An illustrious Argentine, a comebacker from Uruguay and an obscure Pole celebrate on the first day of the year.
The latter part of the talented Argentine’s career seemed to be one injury comeback after another.
And, finally, with a series of exhibitions in Argentina just over two years ago, Nalbandian finally called it a career. It’s easy to forget that he’s five months younger than Roger Federer.
A summary of the last few years:
End of 2008: Argentina lost the Davis Cup final to a Nadal-less Spain, and he and longtime coach Martin Jaite split.
2009: After struggling with a hip injury for the first four months, Nalbandian had surgery in mid-May and missed the rest of the season. The surgeon, Dr. Marc Philippon, a Quebecer basedin Colorado who also operated on Milos Raonic, went to Europe to perform the operation, Nalbandian told Open Court a few years ago.
February, 2010: Nalbandian dealt with other injuries – an adductor, a hamstring – as he made his comeback.
2011: He did a great job coming back, and entered the Australian Open ranked No. 27 and seeded. A year later, he had dropped to No. 130, and dropped even further than that (No. 161).
Nalbandian could be a prickly sort (although my dealings with him have always been excellent). But the thing I’ll remember most about his career is his devotion to Davis Cup.
With Juan Martin del Potro out in 2010 because of his wrist, Nalbandian stepped up several times, even though he was a long way from 100 percent.
He even flew all the way to Sweden at the last minute, and won a decisive fifth rubber. After losing a couple of months because of the hamstring, he went to Moscow and beat both Nikolay Davydenko and Mikhail Youzhny to lead Argentina to the semifinals.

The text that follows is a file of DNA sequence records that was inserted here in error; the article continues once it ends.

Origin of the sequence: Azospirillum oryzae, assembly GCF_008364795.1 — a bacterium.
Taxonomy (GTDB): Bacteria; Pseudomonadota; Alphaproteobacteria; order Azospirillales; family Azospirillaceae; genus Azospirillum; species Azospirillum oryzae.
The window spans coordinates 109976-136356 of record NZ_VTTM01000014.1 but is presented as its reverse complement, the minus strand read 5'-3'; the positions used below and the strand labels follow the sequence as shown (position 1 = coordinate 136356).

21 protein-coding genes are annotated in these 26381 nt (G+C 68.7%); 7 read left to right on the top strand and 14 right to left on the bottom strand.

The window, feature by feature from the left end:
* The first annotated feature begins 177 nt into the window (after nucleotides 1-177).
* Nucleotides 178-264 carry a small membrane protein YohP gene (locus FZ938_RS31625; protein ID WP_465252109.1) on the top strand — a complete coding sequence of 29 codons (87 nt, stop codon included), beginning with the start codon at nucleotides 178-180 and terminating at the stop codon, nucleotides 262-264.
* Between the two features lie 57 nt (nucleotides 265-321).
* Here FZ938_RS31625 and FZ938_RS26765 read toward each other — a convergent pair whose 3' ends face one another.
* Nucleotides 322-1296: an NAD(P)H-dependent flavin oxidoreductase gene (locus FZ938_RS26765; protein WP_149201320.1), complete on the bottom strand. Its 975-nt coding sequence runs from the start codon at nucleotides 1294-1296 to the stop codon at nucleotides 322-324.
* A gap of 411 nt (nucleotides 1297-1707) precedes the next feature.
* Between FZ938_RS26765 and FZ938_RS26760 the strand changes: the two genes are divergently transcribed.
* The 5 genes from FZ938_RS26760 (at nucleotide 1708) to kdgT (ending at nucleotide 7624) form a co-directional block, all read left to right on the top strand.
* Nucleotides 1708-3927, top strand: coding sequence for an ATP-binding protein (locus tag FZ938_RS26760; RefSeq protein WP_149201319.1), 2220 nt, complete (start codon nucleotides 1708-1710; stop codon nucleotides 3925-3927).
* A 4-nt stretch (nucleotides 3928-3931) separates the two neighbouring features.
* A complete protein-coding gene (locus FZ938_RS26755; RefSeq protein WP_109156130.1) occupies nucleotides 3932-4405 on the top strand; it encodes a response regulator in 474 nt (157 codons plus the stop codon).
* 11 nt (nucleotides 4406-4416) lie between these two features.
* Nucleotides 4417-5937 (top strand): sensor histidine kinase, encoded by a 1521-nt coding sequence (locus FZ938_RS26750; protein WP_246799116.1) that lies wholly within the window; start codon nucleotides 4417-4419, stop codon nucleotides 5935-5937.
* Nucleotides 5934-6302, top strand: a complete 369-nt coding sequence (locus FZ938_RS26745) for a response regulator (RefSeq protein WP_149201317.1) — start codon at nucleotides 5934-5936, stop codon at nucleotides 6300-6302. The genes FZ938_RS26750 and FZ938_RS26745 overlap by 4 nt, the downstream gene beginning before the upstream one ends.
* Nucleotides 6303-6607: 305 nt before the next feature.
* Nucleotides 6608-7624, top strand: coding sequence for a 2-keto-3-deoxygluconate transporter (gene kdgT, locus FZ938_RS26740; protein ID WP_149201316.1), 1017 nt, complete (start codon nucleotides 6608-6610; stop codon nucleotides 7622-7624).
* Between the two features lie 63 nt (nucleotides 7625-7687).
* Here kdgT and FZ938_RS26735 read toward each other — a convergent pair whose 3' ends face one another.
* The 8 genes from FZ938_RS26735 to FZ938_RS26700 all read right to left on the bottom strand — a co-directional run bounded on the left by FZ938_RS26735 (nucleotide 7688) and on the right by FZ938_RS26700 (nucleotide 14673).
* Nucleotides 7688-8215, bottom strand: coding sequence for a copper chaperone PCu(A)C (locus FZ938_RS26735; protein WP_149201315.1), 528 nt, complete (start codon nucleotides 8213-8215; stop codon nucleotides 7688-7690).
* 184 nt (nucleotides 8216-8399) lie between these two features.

Since his retirement, he has kept a fairly low profile, with some charity efforts and settling into his role as a new daddy.
Nalbandian was at that Necker Island thing attended by Canadians Genie Bouchard and Vasek Pospisil last year, and again this year – at least, he popped up in a few pics – but he flew under the radar there as well.
It’s unlikely you had heard of this fairly obscure Polish player until two years ago, when he ditched the Chennai qualifying to fly to Perth, Australia as a last-minute replacement for countryman Jerzy Janowicz at Hopman Cup.
He defeated two good players – Andreas Seppi of Italy and Milos Raonic of Canada, both admittedly under the weather – and looked like he’s having THE best time of his life.
And understandably so.
At the time, the former junior Oz Open doubles champion was ranked No. 288 in singles, and couldn’t even get into the Australian Open qualifying. It was only nine spots off a career best reached more than four years ago, so it didn’t appear he was a player on the rise.
How did the rest of his season go? He ended up getting into the Oz Open qualies as an alternate, but lost in the first round in three sets. He then hit the Challenger scene in Europe and reached a career high of No. 238 in singles in the middle of the 2015 season.
At the moment, though, he’s ranked No. 417. But he’ll always have Perth.
Cuevas isn’t exactly a household name. But he gained attention in 2008 when he and pickup partner Luis Horna of Peru not only got to the French Open doubles final, they won it – beating Canadian Daniel Nestor and partner Nenad Zimonjic in the final.
He got himself into the top 50 in singles on the strength of some great play on clay. And he got to No. 14 in the doubles rankings in April, 2009.
But a knee injury hit him hard. He missed five months in 2011 before finally having surgery in October of that year.
He didn’t play at all in 2012; in 2013, he played just four tournaments in the first nine months of the season.
Cuevas came back to the French Open in 2013 with another South American partner, Horacio Zeballos, and nearly pulled off another major surprise – reaching the semifinals in the dubs before losing to Llodra and Mahut.
He began 2015 ranked a career-best No. 30 in singles, a great comeback story, and reached a career high in singles last March, achingly close to the top 20 at No. 21 shortly after winning the Brazil Open in February. It was the third title of his career, after winning Umag and Bastad in 2014.
After spending the entire season at the top ATP level, Cuevas closed off 2015 playing a $50,000 Challenger in his home country, losing in the semifinals.
(Open Court pics)